Today, instead of tea and crumpets, grab a beer and some pork rinds as we learn the truth about cowboys from western romances bestselling author Joanne Kennedy… Give her a warm and welcoming Yee-Haw!

FACT VS. FICTION IN ROMANCE: THE TRUTH ABOUT COWBOYS

Out here in Wyoming, the West is still wild—a rollicking mixture of fact and fiction, myth and reality. Movies and Western novels have turned the cowboy into an archetype that’s distinctively American and uniquely masculine, and as a romance novelist, I’m proud to be continuing that tradition.

But while telling a good story is my first goal, I also want my readers to get a sense of what it’s like to live here. Readers want a hero they can fall in love with— a strong straight-shooter who lives by a code of honor, respects the land, bonds with animals, and treats a woman right. But they also want to know what it’s really like out here, so I try to add plenty of authenticity to my books.

Besides, researching the topics I write about is fun! For Cowboy Fever, I spent some time at a therapy riding program, studied up on the fine art of being a rodeo queen, and learned about polo (and those sexy Argentine polo players, of course).

The therapy riding is something I’ve been involved in for a while, and it actually inspired the story. My friend’s daughter has autism, and I volunteered to help out at her horseback riding lesson. I helped out as a side-walker, a volunteer who trots alongside the horse (sometimes literally) and makes sure the rider is safe.

I came to Cheyenne Therapeutic Equestrian Center for the horses, but I stayed for the kids. It is incredible to see the difference equestrian therapy can make for children with autism. Everyday life can be a struggle for these kids as they’re barraged by sensations they don’t understand. It’s hard for them to focus and learn—but put them on a horse and many of them glow with a new self-confidence that is incredible to see. I came to admire both the kids and their families for their courage in the face of unimaginable challenges, and putting some of their real-life triumphs into the book meant more to me than you can ever imagine.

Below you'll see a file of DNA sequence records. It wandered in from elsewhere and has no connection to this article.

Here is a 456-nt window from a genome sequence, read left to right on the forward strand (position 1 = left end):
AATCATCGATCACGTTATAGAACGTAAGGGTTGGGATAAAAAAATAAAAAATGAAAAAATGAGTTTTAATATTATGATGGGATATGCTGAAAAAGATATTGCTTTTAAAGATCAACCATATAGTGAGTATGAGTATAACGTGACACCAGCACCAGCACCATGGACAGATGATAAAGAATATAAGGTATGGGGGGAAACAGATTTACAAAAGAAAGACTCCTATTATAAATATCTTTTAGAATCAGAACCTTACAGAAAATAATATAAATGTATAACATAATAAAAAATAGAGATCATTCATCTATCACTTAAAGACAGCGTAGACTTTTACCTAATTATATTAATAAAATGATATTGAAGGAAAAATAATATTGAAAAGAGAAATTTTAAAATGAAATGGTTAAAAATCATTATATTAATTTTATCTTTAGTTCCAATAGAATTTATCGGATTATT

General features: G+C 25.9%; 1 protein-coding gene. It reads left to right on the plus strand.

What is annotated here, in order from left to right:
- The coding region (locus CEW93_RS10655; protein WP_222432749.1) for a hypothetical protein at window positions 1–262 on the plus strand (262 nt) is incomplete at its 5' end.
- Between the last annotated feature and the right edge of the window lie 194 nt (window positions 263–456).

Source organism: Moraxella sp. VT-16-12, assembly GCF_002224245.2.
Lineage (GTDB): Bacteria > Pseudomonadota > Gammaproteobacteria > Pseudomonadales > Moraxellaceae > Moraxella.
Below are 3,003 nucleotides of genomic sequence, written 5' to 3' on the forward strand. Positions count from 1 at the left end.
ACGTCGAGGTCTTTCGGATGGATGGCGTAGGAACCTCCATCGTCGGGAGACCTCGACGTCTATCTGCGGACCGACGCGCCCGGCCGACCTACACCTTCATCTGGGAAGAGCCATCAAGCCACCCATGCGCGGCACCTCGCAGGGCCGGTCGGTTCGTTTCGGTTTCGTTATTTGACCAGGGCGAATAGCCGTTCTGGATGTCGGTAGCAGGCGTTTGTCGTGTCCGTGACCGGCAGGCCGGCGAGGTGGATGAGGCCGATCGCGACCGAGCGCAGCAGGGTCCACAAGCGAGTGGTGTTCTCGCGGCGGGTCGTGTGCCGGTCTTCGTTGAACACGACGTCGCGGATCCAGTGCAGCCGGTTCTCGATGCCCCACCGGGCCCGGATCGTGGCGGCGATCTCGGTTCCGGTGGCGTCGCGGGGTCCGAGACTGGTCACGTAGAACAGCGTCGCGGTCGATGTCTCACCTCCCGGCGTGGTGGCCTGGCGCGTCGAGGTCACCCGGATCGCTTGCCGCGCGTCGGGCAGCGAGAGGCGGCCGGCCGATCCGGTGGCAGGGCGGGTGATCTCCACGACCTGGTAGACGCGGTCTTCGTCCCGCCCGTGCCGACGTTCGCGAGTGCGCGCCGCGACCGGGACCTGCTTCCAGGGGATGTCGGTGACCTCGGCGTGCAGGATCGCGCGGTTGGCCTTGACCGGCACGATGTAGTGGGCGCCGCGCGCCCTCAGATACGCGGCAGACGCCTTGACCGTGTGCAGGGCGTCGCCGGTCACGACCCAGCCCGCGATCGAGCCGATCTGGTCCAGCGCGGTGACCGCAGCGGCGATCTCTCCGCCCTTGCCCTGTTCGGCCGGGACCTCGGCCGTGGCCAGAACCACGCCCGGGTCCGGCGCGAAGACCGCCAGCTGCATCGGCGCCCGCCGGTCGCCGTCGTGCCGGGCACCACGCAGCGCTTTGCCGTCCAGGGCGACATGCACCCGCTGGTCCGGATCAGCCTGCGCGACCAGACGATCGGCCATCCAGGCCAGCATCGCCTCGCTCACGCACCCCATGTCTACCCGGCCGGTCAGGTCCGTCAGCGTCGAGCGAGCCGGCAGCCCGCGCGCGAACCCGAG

I admire rodeo queens. Outsiders think a rodeo queen is just another pageant princess, but in reality these girls are skilled riders and remarkable young women. Yes, they’re gorgeous and their hair is amazing—but they’re also accomplished equestriennes and great representatives of their communities.

Besides, have you ever tried to lope a horse in front of a rowdy rodeo crowd carrying a full-sized flag? It’s not an easy task!

 Then there’s the clash of the polo players with my fictional world’s small-town values. Yes, there really is polo in Wyoming. Up in Sheridan, the Big Horn Polo Club hosts games all through the spring and summer. The collision of that wealthy, privileged world with the grittier traditions of cowboy country fascinated me. Most of the team owners are CEOs and executives. It takes a lot of money to play polo.

And that brings me to one of the points of authenticity I’m most proud of in my novels: money—or the lack of it. My cowboys have a lot to offer a woman, but they’re not rich and their lives are not easy. Ranching is hard work, and in these days of factory farms and massive corporate cattle operations, it’s hard for a real rancher to survive.

It’s handy when your hero’s rich. He doesn’t have to go to work, his time is his own, and he can spoil the heroine rotten. But I think the very real struggle for survival in the West adds an essential dimension to my cowboy characters, and I love the quiet heroics of men like Nate Shawcross in One Fine Cowboy, who saves the family ranch as well as abused horses, and Teague Treadwell in Cowboy Fever, who builds up his alcoholic father’s played-out spread into a successful roughstock operation. Then there’s Luke Rawlins in Cowboy Trouble, who tends the ranch and also cares for his aging parents. These are men I can really admire and love, and hopefully readers feel the same.

To me, that’s the true cowboy mystique—a man doing what needs to be done and staying true to himself, no matter what obstacles life throws in his way.